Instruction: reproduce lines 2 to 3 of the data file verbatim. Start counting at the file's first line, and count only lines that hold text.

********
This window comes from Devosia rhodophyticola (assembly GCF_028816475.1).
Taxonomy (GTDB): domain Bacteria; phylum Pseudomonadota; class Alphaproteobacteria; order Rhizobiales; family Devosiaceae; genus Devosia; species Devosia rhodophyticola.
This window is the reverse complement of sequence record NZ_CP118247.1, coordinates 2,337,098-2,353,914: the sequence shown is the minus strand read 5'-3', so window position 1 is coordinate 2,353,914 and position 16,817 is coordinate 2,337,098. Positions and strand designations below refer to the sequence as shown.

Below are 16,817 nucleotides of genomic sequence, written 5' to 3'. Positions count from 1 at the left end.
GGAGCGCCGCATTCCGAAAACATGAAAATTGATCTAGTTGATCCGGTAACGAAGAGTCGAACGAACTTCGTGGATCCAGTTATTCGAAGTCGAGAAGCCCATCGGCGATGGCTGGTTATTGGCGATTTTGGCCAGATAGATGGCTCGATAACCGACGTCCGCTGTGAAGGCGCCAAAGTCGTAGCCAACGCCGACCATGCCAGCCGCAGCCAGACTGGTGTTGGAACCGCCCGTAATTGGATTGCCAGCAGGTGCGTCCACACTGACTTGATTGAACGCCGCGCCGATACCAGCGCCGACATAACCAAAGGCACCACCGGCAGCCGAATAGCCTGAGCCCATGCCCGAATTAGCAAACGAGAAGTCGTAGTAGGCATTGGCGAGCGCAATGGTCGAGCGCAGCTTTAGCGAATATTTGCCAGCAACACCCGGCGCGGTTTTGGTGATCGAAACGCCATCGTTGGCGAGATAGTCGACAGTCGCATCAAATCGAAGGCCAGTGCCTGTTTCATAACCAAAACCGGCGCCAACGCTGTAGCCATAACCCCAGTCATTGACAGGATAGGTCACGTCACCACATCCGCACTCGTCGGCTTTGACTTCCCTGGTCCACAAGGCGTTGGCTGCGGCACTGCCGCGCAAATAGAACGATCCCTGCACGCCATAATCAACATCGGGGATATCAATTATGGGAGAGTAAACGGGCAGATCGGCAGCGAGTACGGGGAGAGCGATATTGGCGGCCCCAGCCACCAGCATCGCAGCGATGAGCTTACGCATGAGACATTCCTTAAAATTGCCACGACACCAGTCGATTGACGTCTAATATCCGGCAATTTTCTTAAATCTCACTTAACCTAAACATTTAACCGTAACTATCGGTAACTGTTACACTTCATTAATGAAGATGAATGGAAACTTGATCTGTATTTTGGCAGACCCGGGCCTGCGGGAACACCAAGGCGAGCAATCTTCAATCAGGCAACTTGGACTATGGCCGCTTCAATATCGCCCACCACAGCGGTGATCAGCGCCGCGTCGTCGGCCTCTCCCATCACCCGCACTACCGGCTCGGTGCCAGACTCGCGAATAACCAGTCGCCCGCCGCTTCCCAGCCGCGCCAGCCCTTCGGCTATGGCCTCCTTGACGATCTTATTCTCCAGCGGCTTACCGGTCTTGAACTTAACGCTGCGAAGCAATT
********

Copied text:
Taxonomy (GTDB): domain Bacteria; phylum Pseudomonadota; class Alphaproteobacteria; order Rhizobiales; family Devosiaceae; genus Devosia; species Devosia rhodophyticola.
This window is the reverse complement of sequence record NZ_CP118247.1, coordinates 2,337,098-2,353,914: the sequence shown is the minus strand read 5'-3', so window position 1 is coordinate 2,353,914 and position 16,817 is coordinate 2,337,098. Positions and strand designations below refer to the sequence as shown.